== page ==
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Discussion Starter #1
So, I have a ceiling that had popcorn on it. How would I go about re-texturing it? Would I have to scrape it virtually to the paper? I do not want to do popcorn. I was thinking of a stomp texture. I've seen some with fairly good coverage and hiding qualities.

Would it be possible to take the popcorn almost all the way off, then put on a layer of smooth texture, let it dry, then put another layer on and stomp it?

Also, I can't take the drywall off, not unless I want to have no house to live in and replace all the blow in insulation. There is no floor above it, it goes directly to the vented attic.
 

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Well... a qualified yes... it is possible and done all the time.

It is messy though.

If you are lucky, your popcorn was never painted, and you can spray it with water, and scrap it off easily... otherwise spray it with water and scrape more diligently.

If "stomp" is a heavy texture (which I might call slap brush) you may not even have to skim coat the ceiling.

Good going
 

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Not too hard to scrape popcorn off. Use a worn stiff scraper with rounded edges. Use lots of water. A pump up garden sprayer is better than a squirt bottle. Practice in a closet to learn how to not dig into the paper.

If your house is old and uses nails for the drywall, I'd replace them all with screws and replace the paper tape with fiberglass tape. Use the good red tape that has diagonal fibers and spray adhesive. Nails will loosen up with time and the seams will pop the tape.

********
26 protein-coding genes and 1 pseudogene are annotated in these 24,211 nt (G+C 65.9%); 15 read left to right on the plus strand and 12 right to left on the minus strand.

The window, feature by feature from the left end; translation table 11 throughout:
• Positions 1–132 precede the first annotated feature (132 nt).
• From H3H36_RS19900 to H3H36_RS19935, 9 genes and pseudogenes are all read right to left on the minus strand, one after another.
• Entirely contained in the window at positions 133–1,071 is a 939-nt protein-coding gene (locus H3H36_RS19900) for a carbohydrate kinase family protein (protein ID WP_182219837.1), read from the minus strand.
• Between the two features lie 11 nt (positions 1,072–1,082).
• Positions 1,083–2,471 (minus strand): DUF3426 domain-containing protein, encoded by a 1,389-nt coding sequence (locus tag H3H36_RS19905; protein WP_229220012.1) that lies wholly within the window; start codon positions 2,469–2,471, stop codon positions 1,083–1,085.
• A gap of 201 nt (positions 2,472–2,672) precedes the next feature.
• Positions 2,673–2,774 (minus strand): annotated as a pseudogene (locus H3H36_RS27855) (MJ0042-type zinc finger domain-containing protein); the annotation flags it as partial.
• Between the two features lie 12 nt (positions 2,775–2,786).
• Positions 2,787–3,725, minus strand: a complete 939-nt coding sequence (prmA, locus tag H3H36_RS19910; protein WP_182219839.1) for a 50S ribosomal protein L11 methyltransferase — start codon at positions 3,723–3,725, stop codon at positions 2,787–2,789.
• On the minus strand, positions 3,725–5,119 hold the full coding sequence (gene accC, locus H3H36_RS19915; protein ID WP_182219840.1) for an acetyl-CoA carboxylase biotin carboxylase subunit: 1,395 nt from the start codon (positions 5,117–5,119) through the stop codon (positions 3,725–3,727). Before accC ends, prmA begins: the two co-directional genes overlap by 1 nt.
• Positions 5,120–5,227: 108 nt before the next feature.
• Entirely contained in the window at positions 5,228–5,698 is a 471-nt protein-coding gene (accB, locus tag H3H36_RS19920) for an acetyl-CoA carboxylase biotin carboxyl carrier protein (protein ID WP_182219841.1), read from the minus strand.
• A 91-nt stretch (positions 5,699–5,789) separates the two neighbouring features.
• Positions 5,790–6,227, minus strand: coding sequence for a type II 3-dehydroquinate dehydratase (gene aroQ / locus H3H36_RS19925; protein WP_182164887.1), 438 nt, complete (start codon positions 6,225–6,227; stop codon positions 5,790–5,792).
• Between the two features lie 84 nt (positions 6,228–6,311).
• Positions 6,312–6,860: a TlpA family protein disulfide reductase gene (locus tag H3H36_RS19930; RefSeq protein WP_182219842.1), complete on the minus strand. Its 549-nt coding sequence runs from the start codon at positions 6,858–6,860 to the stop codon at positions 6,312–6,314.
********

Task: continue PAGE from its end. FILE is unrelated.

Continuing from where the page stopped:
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It can be very easy to remove popcorn.. Did it on my kitchen ceiling and the stuff when wet literally scraped right off in nice long sheets... very little effort required..

It is messy.. But easy DIY...

Not to be a fear monger but popcorn may contain asbestos.. so at times.. right or wrong instead of removal people just cover it with new drywall and start from scratch...
 

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Discussion Starter #5
Well, the house was built in 82, so I don't think asbestos would be an issue. Either way, it has partly been scraped anyways.

So, I think I will try to spray with some water and see how it goes. I'll try to get the thicker stuff off at least. Then try a small section and see if I can cover the thin layer (looks kinda like orange peel) that remains.

I would like to avoid putting up 1/4 inch to cover as that means taping/mudding and I can't say that is a strong suit of mine yet.
 

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Asbestos in ceiling was banned in '78, but existing inventories were sold out, so an 80s ceiling may contain asbestos. I would have it checked. If sample it yourself, it's not that expensive, and it's possible to do it without much risk.
 
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